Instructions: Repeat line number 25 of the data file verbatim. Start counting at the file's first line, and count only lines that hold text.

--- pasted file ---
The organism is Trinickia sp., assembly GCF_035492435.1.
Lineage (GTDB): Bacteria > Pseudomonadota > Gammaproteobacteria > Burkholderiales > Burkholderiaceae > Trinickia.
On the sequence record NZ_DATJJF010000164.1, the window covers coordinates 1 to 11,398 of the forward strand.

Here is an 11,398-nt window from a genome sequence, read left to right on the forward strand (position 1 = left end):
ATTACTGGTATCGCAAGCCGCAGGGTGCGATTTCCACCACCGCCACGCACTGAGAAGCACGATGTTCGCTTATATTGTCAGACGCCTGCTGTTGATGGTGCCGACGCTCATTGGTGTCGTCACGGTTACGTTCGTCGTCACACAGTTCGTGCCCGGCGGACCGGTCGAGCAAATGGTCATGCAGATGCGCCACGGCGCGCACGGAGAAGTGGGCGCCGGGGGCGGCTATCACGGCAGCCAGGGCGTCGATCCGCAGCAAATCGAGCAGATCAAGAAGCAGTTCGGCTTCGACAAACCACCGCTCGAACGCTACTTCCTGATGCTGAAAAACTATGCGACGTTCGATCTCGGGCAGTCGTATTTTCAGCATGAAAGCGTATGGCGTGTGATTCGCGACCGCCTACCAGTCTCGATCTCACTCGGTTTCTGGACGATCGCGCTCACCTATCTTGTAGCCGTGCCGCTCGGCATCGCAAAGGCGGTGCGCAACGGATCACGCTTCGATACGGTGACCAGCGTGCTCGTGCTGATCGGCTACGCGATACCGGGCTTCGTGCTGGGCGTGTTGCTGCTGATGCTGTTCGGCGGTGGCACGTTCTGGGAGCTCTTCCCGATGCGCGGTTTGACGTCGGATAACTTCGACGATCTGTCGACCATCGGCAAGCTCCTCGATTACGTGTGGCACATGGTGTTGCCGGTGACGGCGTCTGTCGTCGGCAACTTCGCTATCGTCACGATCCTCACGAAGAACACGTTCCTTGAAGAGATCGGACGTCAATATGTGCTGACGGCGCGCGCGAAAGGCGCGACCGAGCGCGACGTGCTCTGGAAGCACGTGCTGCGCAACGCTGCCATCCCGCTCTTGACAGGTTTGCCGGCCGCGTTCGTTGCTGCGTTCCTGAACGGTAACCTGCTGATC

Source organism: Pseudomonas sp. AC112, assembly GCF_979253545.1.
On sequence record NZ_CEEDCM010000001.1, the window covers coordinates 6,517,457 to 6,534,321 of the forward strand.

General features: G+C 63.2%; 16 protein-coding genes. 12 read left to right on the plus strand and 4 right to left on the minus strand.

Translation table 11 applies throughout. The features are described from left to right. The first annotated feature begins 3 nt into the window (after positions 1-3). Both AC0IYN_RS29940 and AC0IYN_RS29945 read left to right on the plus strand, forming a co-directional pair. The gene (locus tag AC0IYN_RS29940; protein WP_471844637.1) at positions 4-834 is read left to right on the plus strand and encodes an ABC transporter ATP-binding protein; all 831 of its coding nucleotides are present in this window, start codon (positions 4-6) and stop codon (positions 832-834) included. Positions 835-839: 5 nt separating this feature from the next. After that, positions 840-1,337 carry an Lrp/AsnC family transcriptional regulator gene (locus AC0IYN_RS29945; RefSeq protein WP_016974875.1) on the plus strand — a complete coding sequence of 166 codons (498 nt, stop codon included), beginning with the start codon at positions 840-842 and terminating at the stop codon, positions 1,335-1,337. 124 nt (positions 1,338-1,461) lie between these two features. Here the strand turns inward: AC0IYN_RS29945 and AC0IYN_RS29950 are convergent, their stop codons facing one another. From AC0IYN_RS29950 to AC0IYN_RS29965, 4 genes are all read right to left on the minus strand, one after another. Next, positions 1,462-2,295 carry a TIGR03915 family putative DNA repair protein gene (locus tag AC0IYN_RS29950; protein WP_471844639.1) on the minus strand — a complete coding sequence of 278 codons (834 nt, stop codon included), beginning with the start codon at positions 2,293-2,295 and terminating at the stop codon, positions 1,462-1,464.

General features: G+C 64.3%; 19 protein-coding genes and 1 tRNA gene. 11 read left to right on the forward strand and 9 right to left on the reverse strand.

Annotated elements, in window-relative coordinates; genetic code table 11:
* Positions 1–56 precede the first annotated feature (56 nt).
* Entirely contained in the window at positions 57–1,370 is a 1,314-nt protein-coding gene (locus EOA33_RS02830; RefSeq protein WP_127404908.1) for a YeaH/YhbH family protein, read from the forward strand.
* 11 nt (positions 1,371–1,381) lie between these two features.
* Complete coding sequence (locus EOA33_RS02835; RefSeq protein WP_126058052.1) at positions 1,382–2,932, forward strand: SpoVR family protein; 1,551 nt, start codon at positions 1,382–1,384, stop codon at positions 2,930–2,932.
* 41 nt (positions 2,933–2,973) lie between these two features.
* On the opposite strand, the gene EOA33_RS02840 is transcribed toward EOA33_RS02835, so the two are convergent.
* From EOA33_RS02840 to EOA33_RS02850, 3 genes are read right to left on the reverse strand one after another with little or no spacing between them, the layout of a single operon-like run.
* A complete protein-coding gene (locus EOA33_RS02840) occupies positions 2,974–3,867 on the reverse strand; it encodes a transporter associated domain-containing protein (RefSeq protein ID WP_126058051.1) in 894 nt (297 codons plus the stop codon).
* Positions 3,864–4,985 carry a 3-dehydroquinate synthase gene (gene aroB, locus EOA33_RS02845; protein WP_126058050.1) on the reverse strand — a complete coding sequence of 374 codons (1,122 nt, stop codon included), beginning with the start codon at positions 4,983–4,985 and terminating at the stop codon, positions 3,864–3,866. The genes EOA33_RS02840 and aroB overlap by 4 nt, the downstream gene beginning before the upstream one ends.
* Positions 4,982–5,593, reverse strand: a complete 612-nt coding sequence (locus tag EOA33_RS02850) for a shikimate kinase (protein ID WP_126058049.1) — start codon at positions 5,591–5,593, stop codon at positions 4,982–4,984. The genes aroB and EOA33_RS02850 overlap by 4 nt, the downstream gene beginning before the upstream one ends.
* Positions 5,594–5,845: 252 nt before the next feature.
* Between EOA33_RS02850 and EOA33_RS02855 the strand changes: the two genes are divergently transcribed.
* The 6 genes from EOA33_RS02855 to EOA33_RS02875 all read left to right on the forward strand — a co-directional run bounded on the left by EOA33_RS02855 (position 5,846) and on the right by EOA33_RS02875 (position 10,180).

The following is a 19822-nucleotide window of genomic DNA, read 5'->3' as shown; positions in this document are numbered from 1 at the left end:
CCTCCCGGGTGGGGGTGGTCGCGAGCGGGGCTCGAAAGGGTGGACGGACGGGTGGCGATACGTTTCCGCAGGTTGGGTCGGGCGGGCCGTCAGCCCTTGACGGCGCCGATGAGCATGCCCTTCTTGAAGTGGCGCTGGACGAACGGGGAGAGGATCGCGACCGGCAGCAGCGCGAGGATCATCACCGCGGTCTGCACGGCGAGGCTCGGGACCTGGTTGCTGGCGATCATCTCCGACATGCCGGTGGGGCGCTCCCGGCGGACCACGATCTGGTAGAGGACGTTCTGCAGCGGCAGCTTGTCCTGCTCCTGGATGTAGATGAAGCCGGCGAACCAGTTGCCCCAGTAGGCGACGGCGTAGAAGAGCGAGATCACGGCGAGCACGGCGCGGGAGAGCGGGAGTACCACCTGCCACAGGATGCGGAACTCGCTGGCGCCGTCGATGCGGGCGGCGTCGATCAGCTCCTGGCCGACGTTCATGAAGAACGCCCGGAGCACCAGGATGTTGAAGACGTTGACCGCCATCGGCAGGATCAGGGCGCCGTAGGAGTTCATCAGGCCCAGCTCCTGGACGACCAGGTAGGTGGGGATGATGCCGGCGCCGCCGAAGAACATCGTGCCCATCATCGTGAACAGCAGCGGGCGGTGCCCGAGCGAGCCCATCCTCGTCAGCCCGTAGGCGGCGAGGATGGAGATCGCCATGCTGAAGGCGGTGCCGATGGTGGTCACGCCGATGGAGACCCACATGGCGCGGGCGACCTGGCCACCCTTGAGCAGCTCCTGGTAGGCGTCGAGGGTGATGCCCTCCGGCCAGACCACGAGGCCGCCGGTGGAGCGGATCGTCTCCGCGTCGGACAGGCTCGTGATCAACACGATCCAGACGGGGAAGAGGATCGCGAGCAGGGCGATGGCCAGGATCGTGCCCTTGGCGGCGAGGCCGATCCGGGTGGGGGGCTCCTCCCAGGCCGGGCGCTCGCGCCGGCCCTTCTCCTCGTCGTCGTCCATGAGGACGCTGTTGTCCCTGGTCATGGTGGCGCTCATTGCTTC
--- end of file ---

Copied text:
The following is a 19822-nucleotide window of genomic DNA, read 5'->3' as shown; positions in this document are numbered from 1 at the left end: